Pelvic magnetic resonance imaging (MRI) was performed to examine the uterine mass, which revealed an endometrial polyp and submucosal leiomyoma in the uterine lumen and a 5-cm right ovarian tumor [Figure 1]. The MRI signal pattern suggested that the right ovarian tumor was a fibroma or thecoma. Thus, the cause of anemia was thought to be due to the endometrial polyp and submucosal leiomyoma. Therefore, she underwent laparoscopic surgery under the clinical diagnosis of endometrial polyp, submucosal leiomyoma, and right ovarian tumor for polyp, leiomyoma, and tumor excision, respectively.
Figure 1: (a-c) Pelvic magnetic resonance imaging. (a) Sagittal T2-weighted imaging. (b) Axial T2-weighted imaging. (c) Axial T1-weighted imaging. Magnetic resonance imaging showing a slightly enlarged uterus due to a mass that projected into the uterine cavity. The mass is of low intensity (a-c). The mass in the right ovary is of low intensity (b and c) and 5.5 cm in diameter

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Laparoscopy showed that the right ovarian tumor was approximately 5 cm in diameter, a white solid tumor, suggestive of a fibroma or thecoma. The uterus was slightly enlarged. Laparoscopic total hysterectomy, right salpingo-oophorectomy, and left salpingectomy were performed. Tissues were excised out vaginally. Uterus and ovarian tumor weights were 276 g and 57 g, respectively. Surgery time was 163 min, and the amount of bleeding was 100 ml.

Histopathological examination revealed polyp-like ridges containing interlacing endometrial glands with mild alignment disorder and endometrial stroma in the uterine endometrium. There were ectopic endometrial tissues in the uterine muscle layer and serosal surface and some uterine intramural leiomyomas (maximum 6-mm diameter). The ovarian tumor measured 5.5 cm × 3 cm × 3 cm, and the cut section of the tumor showed a hard gray-white solid area which was well encapsulated [Figure 2]. Furthermore, the ovarian tumor contained interlacing bundles of fusiform cells with wide fibrosis and hyalinization. The cell density of the ovarian tumor was low. Nuclear atypia, pleomorphism, and necrosis were absent. The mitotic count was <1/10 high-power fields [Figure 2]. Immunohistochemical staining showed strong and diffuse positive staining for α-smooth muscle actin (α-SMA) [Figure 2].
Figure 2: Continuous cross-sectional views of the right ovarian tumor (a), histopathological specimen of the right ovarian tumor stained using hematoxylin and eosin (b and c) or α-smooth muscle actin (d). (a) The tumor is completely encircled by the ovarian capsule. (b) The tumor has a clear border with ovarian stroma. (c) The tumor contains an increased number of spindle cells showing less atypia. (d) Marked immunoreactivity for α-smooth muscle actin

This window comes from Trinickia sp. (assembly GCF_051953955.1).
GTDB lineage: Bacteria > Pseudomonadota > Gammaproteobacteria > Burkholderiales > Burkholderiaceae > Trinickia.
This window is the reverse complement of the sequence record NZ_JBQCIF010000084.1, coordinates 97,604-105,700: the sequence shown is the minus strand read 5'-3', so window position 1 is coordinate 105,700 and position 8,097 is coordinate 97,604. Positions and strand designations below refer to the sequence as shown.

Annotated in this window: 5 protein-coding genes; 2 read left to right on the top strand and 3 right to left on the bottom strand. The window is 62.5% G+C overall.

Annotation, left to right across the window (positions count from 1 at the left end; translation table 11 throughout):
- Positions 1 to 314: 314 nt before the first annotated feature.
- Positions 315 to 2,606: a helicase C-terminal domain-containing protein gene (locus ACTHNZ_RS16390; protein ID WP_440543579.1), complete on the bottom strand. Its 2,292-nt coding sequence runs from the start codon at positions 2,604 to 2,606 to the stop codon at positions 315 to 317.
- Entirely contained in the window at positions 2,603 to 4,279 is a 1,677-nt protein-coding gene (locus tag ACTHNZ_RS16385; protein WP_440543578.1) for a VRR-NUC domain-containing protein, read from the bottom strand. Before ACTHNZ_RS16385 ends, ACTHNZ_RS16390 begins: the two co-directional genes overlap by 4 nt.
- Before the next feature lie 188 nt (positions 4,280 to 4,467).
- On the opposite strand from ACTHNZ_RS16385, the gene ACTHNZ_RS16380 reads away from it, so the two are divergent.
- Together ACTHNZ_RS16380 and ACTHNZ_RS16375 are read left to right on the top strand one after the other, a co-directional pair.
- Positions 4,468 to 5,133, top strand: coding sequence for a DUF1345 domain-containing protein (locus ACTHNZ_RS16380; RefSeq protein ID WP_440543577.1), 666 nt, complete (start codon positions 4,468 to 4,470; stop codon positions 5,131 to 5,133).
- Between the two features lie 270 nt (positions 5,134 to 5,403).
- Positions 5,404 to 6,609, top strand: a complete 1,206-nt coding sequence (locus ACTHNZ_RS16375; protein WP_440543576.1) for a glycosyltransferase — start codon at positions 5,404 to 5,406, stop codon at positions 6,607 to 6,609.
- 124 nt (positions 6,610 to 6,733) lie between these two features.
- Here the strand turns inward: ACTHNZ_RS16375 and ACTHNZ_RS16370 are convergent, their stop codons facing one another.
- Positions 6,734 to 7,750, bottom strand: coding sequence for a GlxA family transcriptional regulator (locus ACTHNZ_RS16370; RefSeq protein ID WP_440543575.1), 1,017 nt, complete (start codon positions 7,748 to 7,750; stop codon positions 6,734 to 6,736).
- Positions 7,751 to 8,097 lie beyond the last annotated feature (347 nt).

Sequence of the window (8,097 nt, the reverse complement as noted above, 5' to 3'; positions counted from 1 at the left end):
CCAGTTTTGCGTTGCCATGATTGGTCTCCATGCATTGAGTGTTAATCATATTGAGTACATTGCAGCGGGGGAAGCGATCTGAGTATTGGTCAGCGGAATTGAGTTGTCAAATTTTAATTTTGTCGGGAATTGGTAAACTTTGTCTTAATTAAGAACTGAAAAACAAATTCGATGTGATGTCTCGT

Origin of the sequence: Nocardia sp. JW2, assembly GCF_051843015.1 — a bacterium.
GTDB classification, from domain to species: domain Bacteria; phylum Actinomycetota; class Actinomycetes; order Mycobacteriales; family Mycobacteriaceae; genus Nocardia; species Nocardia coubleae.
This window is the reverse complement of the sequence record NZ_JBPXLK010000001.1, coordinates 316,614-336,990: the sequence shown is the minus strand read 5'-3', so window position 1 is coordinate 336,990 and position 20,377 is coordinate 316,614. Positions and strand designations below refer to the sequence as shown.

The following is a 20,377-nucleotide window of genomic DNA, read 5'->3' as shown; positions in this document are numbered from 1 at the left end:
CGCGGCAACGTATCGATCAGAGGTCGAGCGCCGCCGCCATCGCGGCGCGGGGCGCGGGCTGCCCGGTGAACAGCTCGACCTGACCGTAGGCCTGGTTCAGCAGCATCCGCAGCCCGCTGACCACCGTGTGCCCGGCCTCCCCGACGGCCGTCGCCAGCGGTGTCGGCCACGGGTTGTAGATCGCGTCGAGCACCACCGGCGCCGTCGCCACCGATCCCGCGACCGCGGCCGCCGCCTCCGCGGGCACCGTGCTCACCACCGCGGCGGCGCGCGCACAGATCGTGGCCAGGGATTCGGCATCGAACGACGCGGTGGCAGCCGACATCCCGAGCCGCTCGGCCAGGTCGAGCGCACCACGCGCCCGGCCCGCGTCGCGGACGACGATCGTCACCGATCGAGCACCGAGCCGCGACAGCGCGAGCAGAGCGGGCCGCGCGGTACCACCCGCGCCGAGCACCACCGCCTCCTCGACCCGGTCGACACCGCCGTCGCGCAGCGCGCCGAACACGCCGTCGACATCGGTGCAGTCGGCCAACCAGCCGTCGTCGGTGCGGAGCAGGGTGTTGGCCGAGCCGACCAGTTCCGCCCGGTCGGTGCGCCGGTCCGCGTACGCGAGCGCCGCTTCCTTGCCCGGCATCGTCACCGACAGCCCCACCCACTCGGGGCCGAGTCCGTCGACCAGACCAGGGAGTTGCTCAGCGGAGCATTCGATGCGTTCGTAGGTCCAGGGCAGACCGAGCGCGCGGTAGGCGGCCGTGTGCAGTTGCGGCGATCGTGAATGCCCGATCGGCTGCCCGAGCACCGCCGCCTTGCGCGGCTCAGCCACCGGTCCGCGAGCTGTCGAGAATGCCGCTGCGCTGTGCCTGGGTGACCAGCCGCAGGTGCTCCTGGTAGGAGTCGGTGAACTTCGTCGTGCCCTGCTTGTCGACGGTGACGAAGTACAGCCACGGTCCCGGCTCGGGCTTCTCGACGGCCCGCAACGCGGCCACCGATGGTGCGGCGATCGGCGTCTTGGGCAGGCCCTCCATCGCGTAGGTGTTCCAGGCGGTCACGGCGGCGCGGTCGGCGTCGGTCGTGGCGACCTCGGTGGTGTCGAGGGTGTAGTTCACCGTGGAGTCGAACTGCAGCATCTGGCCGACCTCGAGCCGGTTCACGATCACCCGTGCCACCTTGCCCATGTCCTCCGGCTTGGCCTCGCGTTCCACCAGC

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The diagnosis was endometrial polyps, uterine adenomyosis, and intramural leiomyomas and an ovarian leiomyoma. The ovarian leiomyoma was larger than any other uterine leiomyomas, and there were no findings of metastatic leiomyomas on PET-CT. Therefore, the final diagnosis was a primary ovarian leiomyoma. The postoperative period was uneventful. Her blood test showed a hemoglobin level of 6.0 g/dL 1 day after surgery and 8.3 g/dL with iron administration 1 week after surgery. At the 6-month follow-up, the patient had no complaints and no signs of tumor recurrence.


  Discussion Top


Ovarian leiomyomas account for 0.5%–1% of all benign ovarian tumors.[1] The majority of these tumors are unilateral and are discovered incidentally during pelvic examination, imaging, or surgery.[2],[3] These occur in women between the ages of 20–65 years, especially in perimenopausal women.[2],[3] If these tumors become large, ovary torsion, elevated CA-125 levels, and Meigs syndrome may occur.[1] Some leiomyomas grow rapidly in the context of high blood levels of estrogens such as during early pregnancy.[4] In the present case, the patient was treated with tamoxifen at perimenopausal phase, with unilateral tumor, and had no symptoms associated with the ovarian tumor that was discovered incidentally on imaging.

Histopathologically, an ovarian leiomyoma contains interlacing bundles or spindles of fusiform cells, and nuclei of these cells are oval and have poor atypia and mitosis similarly to uterine leiomyomas.[3] The same pathological histological findings were seen in the present case. The diffuse strong positive staining for α-SMA is valuable for the diagnosis of a leiomyoma.[3],[5] In this case, we diagnosed an ovarian leiomyoma from pathological histological findings coincident with leiomyomas and positive staining for α-SMA and the location of the tumor being in the ovary.